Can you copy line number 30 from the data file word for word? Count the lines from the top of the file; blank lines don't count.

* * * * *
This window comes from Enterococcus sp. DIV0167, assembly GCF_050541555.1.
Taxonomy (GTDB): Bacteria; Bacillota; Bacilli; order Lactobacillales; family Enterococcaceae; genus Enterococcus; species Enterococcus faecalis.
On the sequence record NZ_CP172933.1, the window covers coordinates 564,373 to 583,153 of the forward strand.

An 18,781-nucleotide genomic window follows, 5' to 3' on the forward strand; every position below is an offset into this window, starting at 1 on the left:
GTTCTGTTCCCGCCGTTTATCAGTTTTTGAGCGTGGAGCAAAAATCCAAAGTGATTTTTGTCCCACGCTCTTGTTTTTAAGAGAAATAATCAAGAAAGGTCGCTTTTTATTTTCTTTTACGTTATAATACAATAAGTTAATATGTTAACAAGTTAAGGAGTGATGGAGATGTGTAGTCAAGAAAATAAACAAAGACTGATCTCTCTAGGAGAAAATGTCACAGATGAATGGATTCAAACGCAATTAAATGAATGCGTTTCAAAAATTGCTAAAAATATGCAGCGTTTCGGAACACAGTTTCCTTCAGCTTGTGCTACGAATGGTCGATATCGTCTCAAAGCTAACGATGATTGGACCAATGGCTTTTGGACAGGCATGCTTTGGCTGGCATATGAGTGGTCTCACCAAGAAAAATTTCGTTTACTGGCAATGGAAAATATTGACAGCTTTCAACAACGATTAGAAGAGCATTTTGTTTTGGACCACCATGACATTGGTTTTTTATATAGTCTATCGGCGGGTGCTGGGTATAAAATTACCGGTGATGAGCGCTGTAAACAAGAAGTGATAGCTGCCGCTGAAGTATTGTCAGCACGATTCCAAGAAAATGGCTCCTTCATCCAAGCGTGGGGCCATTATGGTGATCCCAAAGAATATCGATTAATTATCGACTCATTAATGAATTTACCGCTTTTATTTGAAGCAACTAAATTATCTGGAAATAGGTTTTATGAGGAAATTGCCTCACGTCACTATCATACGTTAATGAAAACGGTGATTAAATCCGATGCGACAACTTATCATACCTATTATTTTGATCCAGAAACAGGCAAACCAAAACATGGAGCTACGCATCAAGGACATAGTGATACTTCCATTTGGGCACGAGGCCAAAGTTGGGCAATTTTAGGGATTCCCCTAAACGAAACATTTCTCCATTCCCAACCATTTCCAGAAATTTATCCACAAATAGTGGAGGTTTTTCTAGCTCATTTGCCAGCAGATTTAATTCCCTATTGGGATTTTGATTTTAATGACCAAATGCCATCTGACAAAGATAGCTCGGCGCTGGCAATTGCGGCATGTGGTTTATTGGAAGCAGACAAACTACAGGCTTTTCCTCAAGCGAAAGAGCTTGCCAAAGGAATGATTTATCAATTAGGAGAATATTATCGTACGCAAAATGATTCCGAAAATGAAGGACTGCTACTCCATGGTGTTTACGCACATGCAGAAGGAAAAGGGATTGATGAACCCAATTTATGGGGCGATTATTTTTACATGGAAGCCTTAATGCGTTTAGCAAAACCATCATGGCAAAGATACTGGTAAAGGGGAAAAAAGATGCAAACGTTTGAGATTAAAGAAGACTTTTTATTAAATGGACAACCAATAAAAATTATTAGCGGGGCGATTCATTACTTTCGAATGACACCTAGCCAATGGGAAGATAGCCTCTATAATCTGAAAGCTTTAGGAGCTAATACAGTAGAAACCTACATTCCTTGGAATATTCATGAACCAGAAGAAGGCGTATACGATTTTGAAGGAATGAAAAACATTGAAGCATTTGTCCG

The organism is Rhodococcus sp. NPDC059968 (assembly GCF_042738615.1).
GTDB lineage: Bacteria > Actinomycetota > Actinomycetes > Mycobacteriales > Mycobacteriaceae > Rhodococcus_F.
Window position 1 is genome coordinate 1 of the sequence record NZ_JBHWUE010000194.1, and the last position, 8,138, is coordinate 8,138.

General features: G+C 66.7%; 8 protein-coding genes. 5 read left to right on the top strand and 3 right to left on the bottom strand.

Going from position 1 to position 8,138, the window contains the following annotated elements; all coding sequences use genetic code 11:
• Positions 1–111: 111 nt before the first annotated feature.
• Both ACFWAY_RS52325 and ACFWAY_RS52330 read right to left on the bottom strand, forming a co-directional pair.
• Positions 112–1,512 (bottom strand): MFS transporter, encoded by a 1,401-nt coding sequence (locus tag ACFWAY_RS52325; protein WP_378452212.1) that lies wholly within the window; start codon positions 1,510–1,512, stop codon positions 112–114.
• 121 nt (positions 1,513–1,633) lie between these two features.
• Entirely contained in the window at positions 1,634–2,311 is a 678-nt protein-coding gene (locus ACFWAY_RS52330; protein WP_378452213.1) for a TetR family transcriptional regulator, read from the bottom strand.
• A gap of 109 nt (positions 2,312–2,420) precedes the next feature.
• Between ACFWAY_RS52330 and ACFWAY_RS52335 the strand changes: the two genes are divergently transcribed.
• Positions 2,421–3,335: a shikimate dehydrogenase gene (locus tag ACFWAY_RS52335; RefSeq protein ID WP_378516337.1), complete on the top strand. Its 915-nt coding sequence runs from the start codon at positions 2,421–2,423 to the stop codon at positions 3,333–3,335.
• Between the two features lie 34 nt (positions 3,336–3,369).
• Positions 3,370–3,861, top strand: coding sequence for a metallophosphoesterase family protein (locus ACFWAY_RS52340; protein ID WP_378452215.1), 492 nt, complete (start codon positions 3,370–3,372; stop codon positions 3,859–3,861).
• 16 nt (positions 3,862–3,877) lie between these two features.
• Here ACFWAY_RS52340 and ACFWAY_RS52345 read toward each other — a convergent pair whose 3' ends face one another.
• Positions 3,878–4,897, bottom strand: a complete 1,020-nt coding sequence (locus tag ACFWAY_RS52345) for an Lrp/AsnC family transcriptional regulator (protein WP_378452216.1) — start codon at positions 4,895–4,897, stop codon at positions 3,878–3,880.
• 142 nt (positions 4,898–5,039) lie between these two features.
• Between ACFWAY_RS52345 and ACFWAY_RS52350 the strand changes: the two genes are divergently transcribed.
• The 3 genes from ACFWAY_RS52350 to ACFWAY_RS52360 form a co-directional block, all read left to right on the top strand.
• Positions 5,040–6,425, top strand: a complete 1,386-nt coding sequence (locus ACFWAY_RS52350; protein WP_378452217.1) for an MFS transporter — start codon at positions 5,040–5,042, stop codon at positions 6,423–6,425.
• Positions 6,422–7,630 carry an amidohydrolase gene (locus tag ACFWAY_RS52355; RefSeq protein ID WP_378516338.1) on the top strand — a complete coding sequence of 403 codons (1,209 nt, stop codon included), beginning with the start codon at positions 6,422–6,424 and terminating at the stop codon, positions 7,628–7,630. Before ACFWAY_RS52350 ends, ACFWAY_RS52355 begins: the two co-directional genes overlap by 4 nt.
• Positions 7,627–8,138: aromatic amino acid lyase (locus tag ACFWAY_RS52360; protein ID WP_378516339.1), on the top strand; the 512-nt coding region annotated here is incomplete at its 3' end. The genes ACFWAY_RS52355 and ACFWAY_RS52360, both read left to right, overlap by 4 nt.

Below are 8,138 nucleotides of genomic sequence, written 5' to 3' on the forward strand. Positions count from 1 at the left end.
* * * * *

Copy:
Below are 8,138 nucleotides of genomic sequence, written 5' to 3' on the forward strand. Positions count from 1 at the left end.